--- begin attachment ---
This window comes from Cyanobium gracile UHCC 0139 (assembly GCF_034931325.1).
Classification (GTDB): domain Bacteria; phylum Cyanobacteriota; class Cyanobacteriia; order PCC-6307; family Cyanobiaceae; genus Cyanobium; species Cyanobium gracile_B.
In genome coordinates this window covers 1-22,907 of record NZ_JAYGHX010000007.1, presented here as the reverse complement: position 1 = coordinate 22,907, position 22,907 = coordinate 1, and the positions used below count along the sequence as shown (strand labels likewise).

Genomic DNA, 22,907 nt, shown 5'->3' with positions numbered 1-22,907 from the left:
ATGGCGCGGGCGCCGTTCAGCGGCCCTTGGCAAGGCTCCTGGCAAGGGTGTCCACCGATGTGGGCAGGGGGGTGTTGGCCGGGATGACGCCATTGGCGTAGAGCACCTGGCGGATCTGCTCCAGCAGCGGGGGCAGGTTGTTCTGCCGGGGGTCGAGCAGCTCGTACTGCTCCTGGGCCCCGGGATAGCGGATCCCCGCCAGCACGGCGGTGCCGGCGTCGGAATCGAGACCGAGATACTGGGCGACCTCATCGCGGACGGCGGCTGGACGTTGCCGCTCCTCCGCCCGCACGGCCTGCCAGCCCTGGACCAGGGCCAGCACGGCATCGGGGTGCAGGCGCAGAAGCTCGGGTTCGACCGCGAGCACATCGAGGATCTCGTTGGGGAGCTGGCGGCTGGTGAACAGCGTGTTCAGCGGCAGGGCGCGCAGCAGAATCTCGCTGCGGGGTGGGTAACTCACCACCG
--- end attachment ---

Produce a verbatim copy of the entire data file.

This window comes from Cyanobium gracile UHCC 0139 (assembly GCF_034931325.1).
Classification (GTDB): domain Bacteria; phylum Cyanobacteriota; class Cyanobacteriia; order PCC-6307; family Cyanobiaceae; genus Cyanobium; species Cyanobium gracile_B.
In genome coordinates this window covers 1-22,907 of record NZ_JAYGHX010000007.1, presented here as the reverse complement: position 1 = coordinate 22,907, position 22,907 = coordinate 1, and the positions used below count along the sequence as shown (strand labels likewise).

Genomic DNA, 22,907 nt, shown 5'->3' with positions numbered 1-22,907 from the left:
ATGGCGCGGGCGCCGTTCAGCGGCCCTTGGCAAGGCTCCTGGCAAGGGTGTCCACCGATGTGGGCAGGGGGGTGTTGGCCGGGATGACGCCATTGGCGTAGAGCACCTGGCGGATCTGCTCCAGCAGCGGGGGCAGGTTGTTCTGCCGGGGGTCGAGCAGCTCGTACTGCTCCTGGGCCCCGGGATAGCGGATCCCCGCCAGCACGGCGGTGCCGGCGTCGGAATCGAGACCGAGATACTGGGCGACCTCATCGCGGACGGCGGCTGGACGTTGCCGCTCCTCCGCCCGCACGGCCTGCCAGCCCTGGACCAGGGCCAGCACGGCATCGGGGTGCAGGCGCAGAAGCTCGGGTTCGACCGCGAGCACATCGAGGATCTCGTTGGGGAGCTGGCGGCTGGTGAACAGCGTGTTCAGCGGCAGGGCGCGCAGCAGAATCTCGCTGCGGGGTGGGTAACTCACCACCG